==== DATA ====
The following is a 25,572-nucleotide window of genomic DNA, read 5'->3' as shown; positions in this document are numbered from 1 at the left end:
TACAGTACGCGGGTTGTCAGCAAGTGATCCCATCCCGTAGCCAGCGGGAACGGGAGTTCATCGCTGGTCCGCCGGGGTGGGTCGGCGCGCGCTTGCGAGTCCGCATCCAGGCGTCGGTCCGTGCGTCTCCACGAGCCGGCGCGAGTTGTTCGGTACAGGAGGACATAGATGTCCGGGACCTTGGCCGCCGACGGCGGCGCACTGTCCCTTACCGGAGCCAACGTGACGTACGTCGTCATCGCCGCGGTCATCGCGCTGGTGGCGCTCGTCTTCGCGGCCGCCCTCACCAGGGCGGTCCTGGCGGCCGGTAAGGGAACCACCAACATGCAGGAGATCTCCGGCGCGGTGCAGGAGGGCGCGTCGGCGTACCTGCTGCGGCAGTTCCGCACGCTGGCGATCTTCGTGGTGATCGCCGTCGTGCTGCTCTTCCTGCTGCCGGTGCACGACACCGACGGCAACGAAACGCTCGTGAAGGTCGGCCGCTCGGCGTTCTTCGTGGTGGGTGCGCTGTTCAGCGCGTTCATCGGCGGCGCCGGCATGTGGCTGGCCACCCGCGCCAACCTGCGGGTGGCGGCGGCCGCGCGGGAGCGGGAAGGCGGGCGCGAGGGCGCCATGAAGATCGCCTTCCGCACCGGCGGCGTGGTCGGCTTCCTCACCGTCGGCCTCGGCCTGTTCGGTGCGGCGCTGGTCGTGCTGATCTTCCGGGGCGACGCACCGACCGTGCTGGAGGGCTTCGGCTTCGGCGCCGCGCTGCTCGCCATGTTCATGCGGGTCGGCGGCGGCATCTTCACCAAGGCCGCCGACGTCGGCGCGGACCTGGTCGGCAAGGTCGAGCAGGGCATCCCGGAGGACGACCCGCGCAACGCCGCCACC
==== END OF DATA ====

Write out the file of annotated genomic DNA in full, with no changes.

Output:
The following is a 25,572-nucleotide window of genomic DNA, read 5'->3' as shown; positions in this document are numbered from 1 at the left end:
TACAGTACGCGGGTTGTCAGCAAGTGATCCCATCCCGTAGCCAGCGGGAACGGGAGTTCATCGCTGGTCCGCCGGGGTGGGTCGGCGCGCGCTTGCGAGTCCGCATCCAGGCGTCGGTCCGTGCGTCTCCACGAGCCGGCGCGAGTTGTTCGGTACAGGAGGACATAGATGTCCGGGACCTTGGCCGCCGACGGCGGCGCACTGTCCCTTACCGGAGCCAACGTGACGTACGTCGTCATCGCCGCGGTCATCGCGCTGGTGGCGCTCGTCTTCGCGGCCGCCCTCACCAGGGCGGTCCTGGCGGCCGGTAAGGGAACCACCAACATGCAGGAGATCTCCGGCGCGGTGCAGGAGGGCGCGTCGGCGTACCTGCTGCGGCAGTTCCGCACGCTGGCGATCTTCGTGGTGATCGCCGTCGTGCTGCTCTTCCTGCTGCCGGTGCACGACACCGACGGCAACGAAACGCTCGTGAAGGTCGGCCGCTCGGCGTTCTTCGTGGTGGGTGCGCTGTTCAGCGCGTTCATCGGCGGCGCCGGCATGTGGCTGGCCACCCGCGCCAACCTGCGGGTGGCGGCGGCCGCGCGGGAGCGGGAAGGCGGGCGCGAGGGCGCCATGAAGATCGCCTTCCGCACCGGCGGCGTGGTCGGCTTCCTCACCGTCGGCCTCGGCCTGTTCGGTGCGGCGCTGGTCGTGCTGATCTTCCGGGGCGACGCACCGACCGTGCTGGAGGGCTTCGGCTTCGGCGCCGCGCTGCTCGCCATGTTCATGCGGGTCGGCGGCGGCATCTTCACCAAGGCCGCCGACGTCGGCGCGGACCTGGTCGGCAAGGTCGAGCAGGGCATCCCGGAGGACGACCCGCGCAACGCCGCCACC